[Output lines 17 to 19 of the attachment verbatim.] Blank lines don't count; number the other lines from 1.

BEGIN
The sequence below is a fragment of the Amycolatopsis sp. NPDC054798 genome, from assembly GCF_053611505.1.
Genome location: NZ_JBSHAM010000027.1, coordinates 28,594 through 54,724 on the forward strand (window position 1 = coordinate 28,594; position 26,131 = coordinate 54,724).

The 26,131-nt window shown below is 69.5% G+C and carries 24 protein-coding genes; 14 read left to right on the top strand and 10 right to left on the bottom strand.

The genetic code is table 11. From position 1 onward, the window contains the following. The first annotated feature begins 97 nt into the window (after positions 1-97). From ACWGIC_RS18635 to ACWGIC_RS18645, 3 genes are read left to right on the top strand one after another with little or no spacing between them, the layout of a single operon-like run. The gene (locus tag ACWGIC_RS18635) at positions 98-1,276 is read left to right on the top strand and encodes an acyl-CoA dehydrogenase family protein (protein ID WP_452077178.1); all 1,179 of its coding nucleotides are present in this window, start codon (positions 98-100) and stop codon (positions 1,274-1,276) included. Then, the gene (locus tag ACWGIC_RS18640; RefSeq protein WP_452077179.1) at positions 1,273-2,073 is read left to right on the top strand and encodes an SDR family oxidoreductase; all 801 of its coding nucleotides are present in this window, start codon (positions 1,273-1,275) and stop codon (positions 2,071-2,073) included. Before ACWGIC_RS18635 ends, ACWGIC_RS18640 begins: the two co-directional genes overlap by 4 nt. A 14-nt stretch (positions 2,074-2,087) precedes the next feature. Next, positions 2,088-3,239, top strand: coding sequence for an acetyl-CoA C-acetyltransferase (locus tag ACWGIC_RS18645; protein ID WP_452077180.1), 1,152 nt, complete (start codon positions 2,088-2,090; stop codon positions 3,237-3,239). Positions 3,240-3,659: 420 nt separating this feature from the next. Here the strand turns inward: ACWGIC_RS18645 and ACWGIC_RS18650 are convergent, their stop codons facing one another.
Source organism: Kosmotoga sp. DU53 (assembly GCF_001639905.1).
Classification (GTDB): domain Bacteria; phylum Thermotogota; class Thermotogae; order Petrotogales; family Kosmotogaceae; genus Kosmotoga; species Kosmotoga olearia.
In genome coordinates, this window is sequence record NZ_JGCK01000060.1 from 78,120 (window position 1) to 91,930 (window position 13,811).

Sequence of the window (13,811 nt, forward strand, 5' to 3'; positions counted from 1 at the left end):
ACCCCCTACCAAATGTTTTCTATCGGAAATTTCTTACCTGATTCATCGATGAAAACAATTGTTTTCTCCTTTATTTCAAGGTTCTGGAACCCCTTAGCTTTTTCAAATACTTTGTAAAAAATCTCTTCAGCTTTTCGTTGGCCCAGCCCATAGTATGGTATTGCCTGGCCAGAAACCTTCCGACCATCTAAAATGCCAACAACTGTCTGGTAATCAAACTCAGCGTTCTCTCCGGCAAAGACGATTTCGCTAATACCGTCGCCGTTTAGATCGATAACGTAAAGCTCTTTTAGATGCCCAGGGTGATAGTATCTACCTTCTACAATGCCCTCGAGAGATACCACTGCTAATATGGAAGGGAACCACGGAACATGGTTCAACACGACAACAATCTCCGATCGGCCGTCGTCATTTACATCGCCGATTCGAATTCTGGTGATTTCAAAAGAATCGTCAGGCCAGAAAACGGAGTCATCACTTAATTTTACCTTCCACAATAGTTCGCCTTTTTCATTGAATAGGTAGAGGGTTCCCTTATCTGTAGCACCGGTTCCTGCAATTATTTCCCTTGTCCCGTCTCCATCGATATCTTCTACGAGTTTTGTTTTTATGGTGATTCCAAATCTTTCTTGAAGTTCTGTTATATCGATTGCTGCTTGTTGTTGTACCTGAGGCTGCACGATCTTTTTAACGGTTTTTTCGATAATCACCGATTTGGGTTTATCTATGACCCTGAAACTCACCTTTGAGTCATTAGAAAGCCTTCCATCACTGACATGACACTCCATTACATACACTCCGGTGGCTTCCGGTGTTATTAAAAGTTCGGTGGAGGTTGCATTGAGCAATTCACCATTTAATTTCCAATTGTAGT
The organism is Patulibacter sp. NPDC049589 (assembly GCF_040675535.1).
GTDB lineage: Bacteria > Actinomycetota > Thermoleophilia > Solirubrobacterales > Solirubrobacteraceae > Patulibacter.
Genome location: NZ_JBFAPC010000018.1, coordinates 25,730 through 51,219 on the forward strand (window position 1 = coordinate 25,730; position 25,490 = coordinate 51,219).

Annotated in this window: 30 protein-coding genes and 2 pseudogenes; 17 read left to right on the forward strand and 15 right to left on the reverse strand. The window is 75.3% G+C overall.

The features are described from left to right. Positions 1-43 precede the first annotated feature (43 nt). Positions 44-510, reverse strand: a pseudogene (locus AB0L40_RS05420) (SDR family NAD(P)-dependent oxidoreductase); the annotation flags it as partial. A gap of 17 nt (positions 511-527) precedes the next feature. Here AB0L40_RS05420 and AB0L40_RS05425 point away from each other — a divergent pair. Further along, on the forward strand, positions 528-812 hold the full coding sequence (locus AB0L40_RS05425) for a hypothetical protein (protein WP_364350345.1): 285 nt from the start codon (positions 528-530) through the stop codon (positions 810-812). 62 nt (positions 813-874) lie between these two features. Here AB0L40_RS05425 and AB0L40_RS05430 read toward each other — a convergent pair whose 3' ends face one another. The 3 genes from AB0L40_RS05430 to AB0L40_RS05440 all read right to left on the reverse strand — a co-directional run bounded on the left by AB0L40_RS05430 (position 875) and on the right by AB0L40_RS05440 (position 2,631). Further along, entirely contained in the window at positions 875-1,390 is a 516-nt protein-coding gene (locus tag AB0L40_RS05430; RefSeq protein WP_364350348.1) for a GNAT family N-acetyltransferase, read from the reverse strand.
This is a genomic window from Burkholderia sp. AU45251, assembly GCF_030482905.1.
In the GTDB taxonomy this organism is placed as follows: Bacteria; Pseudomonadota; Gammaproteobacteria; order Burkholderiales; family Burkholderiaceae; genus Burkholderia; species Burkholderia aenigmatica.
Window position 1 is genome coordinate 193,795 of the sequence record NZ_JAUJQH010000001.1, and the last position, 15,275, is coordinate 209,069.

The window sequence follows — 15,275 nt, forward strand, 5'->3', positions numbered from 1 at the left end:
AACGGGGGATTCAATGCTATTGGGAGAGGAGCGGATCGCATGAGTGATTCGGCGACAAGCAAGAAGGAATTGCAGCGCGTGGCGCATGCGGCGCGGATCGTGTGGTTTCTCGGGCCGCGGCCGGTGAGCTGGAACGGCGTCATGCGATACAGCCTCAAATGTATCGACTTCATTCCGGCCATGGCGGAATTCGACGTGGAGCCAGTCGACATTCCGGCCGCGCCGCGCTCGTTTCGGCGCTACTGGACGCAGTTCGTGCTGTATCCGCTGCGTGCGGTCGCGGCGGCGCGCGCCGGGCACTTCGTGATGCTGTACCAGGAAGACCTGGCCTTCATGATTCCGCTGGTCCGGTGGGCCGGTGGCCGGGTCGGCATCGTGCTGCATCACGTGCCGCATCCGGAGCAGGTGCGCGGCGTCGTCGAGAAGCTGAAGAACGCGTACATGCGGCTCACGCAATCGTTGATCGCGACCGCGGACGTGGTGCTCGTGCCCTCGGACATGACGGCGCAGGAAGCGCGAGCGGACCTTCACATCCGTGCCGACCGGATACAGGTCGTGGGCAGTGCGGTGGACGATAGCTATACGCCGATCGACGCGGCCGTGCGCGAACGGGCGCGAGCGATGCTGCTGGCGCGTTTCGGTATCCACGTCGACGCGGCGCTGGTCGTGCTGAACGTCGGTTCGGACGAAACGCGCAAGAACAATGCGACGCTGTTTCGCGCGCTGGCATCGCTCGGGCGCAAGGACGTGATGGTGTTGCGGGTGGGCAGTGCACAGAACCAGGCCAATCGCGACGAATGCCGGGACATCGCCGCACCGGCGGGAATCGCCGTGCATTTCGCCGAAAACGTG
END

Window position 1 is genome coordinate 193,795 of the sequence record NZ_JAUJQH010000001.1, and the last position, 15,275, is coordinate 209,069.

The window sequence follows — 15,275 nt, forward strand, 5'->3', positions numbered from 1 at the left end:
AACGGGGGATTCAATGCTATTGGGAGAGGAGCGGATCGCATGAGTGATTCGGCGACAAGCAAGAAGGAATTGCAGCGCGTGGCGCATGCGGCGCGGATCGTGTGGTTTCTCGGGCCGCGGCCGGTGAGCTGGAACGGCGTCATGCGATACAGCCTCAAATGTATCGACTTCATTCCGGCCATGGCGGAATTCGACGTGGAGCCAGTCGACATTCCGGCCGCGCCGCGCTCGTTTCGGCGCTACTGGACGCAGTTCGTGCTGTATCCGCTGCGTGCGGTCGCGGCGGCGCGCGCCGGGCACTTCGTGATGCTGTACCAGGAAGACCTGGCCTTCATGATTCCGCTGGTCCGGTGGGCCGGTGGCCGGGTCGGCATCGTGCTGCATCACGTGCCGCATCCGGAGCAGGTGCGCGGCGTCGTCGAGAAGCTGAAGAACGCGTACATGCGGCTCACGCAATCGTTGATCGCGACCGCGGACGTGGTGCTCGTGCCCTCGGACATGACGGCGCAGGAAGCGCGAGCGGACCTTCACATCCGTGCCGACCGGATACAGGTCGTGGGCAGTGCGGTGGACGATAGCTATACGCCGATCGACGCGGCCGTGCGCGAACGGGCGCGAGCGATGCTGCTGGCGCGTTTCGGTATCCACGTCGACGCGGCGCTGGTCGTGCTGAACGTCGGTTCGGACGAAACGCGCAAGAACAATGCGACGCTGTTTCGCGCGCTGGCATCGCTCGGGCGCAAGGACGTGATGGTGTTGCGGGTGGGCAGTGCACAGAACCAGGCCAATCGCGACGAATGCCGGGACATCGCCGCACCGGCGGGAATCGCCGTGCATTTCGCCGAAAACGTG